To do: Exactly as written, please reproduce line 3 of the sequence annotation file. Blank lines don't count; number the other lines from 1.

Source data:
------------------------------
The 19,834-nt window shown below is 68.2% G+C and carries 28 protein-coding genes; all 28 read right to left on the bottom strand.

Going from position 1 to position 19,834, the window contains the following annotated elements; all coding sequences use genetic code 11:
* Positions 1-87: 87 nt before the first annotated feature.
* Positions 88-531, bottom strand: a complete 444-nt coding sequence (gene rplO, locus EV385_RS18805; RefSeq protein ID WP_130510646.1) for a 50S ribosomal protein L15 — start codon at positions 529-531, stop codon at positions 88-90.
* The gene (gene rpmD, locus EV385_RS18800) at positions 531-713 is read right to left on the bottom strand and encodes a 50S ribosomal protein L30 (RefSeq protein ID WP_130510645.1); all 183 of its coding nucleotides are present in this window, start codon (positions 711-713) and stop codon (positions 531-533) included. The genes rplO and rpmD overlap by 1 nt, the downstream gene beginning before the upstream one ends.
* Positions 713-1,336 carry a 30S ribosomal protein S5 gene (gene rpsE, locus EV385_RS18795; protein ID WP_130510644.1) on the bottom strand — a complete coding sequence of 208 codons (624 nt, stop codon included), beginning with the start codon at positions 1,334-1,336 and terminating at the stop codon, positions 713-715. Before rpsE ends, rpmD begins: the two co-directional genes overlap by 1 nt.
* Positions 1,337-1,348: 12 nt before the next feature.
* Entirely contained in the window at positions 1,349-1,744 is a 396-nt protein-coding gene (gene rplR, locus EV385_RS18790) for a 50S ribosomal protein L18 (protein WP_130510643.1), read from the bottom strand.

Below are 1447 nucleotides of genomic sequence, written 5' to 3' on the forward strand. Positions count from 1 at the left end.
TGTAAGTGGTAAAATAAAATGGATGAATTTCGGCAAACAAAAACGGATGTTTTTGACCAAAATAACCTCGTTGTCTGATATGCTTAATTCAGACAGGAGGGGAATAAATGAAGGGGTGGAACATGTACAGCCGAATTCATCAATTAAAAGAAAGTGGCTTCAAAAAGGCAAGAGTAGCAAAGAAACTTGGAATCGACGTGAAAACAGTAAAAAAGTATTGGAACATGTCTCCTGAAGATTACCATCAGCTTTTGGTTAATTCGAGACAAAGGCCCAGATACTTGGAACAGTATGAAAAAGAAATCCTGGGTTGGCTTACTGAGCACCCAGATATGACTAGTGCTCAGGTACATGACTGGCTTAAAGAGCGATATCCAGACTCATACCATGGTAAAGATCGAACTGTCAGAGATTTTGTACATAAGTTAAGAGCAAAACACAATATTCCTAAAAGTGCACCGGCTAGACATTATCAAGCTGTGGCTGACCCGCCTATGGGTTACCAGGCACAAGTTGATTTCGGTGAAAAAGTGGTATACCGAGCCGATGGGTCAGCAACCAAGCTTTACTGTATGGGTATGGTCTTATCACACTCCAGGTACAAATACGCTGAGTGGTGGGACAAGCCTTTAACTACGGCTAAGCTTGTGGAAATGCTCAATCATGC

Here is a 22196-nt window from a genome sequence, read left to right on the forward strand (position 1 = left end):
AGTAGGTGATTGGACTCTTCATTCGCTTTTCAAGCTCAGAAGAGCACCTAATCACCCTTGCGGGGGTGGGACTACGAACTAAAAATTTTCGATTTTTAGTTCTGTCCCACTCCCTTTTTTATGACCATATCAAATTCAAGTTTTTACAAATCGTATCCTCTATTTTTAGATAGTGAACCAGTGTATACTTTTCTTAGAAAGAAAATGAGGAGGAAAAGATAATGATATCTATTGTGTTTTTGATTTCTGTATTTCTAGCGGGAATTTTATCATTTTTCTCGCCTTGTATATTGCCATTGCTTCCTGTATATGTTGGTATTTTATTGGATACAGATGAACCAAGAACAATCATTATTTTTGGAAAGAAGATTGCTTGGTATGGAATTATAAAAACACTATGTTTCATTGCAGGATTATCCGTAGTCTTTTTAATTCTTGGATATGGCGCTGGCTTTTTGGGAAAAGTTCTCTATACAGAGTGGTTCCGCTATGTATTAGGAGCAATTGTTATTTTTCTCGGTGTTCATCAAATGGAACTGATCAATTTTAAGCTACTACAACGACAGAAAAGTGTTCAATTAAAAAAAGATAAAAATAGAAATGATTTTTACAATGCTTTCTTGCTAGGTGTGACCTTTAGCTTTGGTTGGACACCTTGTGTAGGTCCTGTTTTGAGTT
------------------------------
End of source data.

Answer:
* Positions 1-87: 87 nt before the first annotated feature.